The Erawirung (Yirawirung, Jirawirung) people, also known as Yirau, Juju and other names, were an Aboriginal Australian people whose traditional territory was located in what is today the Riverland of South Australia. They consisted of sub-groups or clans, including Jeraruk, Rankbirit and Wilu, and have been referred to as Meru people, which was a larger grouping which could also include the Ngawait and Ngaiawang peoples.[1][2]

Language

The Erawirung appear to have spoken a dialect of the Yuyu language common to their neighbours.[3] This language group is alternatively called the Meru language group, and is included under this name on the AIATSIS Language Map.[4]

Country

According to Norman Tindale, Erawirung traditional lands covered about 1,300 square miles (3,400 km2), around the eastern bank of the Murray River, reaching from north of Paringa past Loxton into the sandy stretches some 24 kilometres (15 mi) to its south. Their western boundary reached from Rufus Creek into the vicinity of the Overland Corner.[5]

Social organisation and economy

The Erawirung were divided into hordes, of which the following are known:

They practiced circumcision alone, but not dental avulsion in initiation rites.[7]

chert mining in two of their localities, at Springcart Gully and at a site south of Renmark formed an important element of the Erawirung economy, and the areas were jealously defended from neighbouring tribes.[5]

History

Early ethnographers often classified the small Erawirung tribe as one of a collective group named the Meru people.[5] The Erawirung had slipped from the memory of the nearby Jarildekald by the time Ronald Murray Berndt interviewed the latter in the late 1930s-early 1940s.[8]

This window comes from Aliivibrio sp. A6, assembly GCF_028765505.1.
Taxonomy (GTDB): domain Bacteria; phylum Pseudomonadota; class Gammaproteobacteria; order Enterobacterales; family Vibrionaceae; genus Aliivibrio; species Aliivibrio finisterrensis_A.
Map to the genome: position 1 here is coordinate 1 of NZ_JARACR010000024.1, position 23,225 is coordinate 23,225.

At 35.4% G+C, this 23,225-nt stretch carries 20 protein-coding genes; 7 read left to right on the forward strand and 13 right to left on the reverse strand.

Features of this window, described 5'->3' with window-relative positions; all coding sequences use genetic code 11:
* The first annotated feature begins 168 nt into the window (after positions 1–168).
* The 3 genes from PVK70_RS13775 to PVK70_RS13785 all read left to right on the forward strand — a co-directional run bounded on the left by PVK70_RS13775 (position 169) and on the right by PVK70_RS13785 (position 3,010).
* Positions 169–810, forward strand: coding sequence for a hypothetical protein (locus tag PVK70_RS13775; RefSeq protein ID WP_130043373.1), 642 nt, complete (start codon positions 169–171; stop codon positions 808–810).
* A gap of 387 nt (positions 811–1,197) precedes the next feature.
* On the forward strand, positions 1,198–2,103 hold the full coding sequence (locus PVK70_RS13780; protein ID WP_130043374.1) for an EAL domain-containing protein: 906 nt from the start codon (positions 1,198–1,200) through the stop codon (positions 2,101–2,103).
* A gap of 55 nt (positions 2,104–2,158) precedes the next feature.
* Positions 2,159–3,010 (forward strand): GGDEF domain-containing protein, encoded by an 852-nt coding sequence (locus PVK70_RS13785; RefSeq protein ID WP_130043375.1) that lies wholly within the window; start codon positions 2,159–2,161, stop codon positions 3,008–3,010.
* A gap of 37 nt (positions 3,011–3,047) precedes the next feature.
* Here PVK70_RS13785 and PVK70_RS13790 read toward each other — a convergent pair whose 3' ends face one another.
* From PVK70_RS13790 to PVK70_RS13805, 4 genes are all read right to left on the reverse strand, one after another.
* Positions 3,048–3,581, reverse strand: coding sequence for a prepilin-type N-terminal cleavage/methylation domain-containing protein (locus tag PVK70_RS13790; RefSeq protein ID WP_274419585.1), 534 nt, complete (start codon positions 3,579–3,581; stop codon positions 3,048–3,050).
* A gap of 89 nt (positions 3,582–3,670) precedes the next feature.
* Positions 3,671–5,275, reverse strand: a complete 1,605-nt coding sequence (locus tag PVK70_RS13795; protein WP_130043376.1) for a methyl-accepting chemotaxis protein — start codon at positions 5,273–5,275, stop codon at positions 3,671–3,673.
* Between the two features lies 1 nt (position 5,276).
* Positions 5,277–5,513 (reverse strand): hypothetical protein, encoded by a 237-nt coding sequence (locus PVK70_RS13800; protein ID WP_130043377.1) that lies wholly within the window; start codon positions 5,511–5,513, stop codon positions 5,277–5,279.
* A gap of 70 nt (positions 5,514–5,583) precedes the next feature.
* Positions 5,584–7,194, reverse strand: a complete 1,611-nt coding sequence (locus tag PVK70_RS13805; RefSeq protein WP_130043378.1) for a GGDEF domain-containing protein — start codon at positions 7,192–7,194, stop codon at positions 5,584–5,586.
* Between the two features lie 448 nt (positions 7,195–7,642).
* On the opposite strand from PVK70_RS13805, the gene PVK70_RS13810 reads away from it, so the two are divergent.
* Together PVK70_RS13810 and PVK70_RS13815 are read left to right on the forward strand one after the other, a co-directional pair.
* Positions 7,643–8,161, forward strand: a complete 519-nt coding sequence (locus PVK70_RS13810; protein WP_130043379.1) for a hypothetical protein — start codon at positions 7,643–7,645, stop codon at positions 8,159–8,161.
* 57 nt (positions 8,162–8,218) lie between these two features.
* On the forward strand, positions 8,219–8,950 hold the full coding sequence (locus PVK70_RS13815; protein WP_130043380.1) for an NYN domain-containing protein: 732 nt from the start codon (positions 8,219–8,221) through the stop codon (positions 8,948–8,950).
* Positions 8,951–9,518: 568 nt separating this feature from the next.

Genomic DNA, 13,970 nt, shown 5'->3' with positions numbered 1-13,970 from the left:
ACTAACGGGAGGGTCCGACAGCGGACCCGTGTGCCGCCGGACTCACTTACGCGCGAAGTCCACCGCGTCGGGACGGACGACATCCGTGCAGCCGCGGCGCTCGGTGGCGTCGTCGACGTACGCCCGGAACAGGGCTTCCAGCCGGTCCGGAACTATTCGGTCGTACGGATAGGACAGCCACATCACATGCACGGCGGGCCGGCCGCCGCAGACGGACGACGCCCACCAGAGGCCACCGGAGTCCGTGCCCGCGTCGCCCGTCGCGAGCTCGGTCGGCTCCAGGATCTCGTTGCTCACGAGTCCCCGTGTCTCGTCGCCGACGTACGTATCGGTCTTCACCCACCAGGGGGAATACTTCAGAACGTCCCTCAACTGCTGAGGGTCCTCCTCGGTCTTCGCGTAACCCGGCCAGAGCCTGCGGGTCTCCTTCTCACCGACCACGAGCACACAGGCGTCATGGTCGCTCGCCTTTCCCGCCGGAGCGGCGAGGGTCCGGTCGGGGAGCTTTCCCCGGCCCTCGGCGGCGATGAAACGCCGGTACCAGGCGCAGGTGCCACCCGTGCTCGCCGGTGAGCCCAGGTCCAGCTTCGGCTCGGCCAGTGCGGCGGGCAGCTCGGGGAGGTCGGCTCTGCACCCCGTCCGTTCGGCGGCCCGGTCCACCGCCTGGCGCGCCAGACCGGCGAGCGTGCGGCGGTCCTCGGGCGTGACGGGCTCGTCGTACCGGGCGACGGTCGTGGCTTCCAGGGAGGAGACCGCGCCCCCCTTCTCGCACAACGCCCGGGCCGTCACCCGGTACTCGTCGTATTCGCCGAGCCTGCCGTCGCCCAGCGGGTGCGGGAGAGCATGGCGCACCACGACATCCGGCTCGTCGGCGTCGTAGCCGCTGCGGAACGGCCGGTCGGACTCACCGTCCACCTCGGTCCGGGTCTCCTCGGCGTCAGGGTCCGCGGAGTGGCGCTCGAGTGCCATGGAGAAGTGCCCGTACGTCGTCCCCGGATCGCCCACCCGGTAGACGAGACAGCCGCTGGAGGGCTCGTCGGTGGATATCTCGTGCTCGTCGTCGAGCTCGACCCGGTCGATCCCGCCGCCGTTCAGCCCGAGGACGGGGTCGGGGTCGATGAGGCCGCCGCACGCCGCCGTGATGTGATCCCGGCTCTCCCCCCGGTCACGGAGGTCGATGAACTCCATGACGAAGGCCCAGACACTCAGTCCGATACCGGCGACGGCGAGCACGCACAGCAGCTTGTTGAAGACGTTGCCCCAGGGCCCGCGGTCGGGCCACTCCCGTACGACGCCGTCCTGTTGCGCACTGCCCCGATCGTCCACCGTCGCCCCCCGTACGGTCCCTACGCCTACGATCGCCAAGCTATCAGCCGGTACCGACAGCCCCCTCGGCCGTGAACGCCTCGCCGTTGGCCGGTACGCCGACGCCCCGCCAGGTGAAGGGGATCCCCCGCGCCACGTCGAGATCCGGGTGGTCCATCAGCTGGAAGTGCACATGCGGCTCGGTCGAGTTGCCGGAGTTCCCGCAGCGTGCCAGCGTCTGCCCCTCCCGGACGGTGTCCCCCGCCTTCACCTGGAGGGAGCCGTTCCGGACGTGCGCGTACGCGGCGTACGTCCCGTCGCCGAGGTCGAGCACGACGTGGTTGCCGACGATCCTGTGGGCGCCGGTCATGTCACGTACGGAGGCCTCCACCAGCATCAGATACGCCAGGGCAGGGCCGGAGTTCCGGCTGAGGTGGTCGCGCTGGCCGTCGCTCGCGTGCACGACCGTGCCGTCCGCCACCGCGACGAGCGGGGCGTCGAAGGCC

Alternative names

  • Eramwirrangu.
  • Erawiruck.
  • Jeraruk.
  • Yerraruck.
  • Yirau.
  • Pomp-malkie.[9]
  • Meru. (meru meaning 'man')
  • Juju. (Maraura exonym, ju being their word for 'no').
  • Yuyu, You-you.
  • Rankbirit.
  • Wilu, Willoo.[5]

Notes

Citations

  1. ^ Clarke, Philip (2009). "Chapter 6. Aboriginal culture and the Riverine environment". In Jennings, John T. (ed.). Natural History of the Riverland and Murraylands. Occasional Publications of the Royal Society of South Australia Inc. No. 9. Includes Tindale's Tribal Map of the South Australian section of the Murray Basin. Museum Archives, South Australian Museum. © Tony Tindale and Beryl George, 1974. Royal Society of South Australia Inc. pp. 142–161. ISBN 978-0-9596627-9-5. Retrieved 27 August 2020 – via ResearchGate.
  2. ^ "Aboriginal communities". People of the Murray River. Retrieved 27 August 2020.
  3. ^ "Austlang: S19 Yuyu". AIATSIS Collection. Retrieved 14 July 2020.
  4. ^ "Map of Indigenous Australia". AIATSIS. Retrieved 14 July 2020.
  5. ^ a b c d e Tindale 1974, p. 211.
  6. ^ Shaw & Taplin 1879, p. 28.
  7. ^ Shaw & Taplin 1879, p. 29.
  8. ^ Berndt, Berndt & Stanton 1993, p. 305.
  9. ^ Fison & Howitt 1880, p. 289.

Sources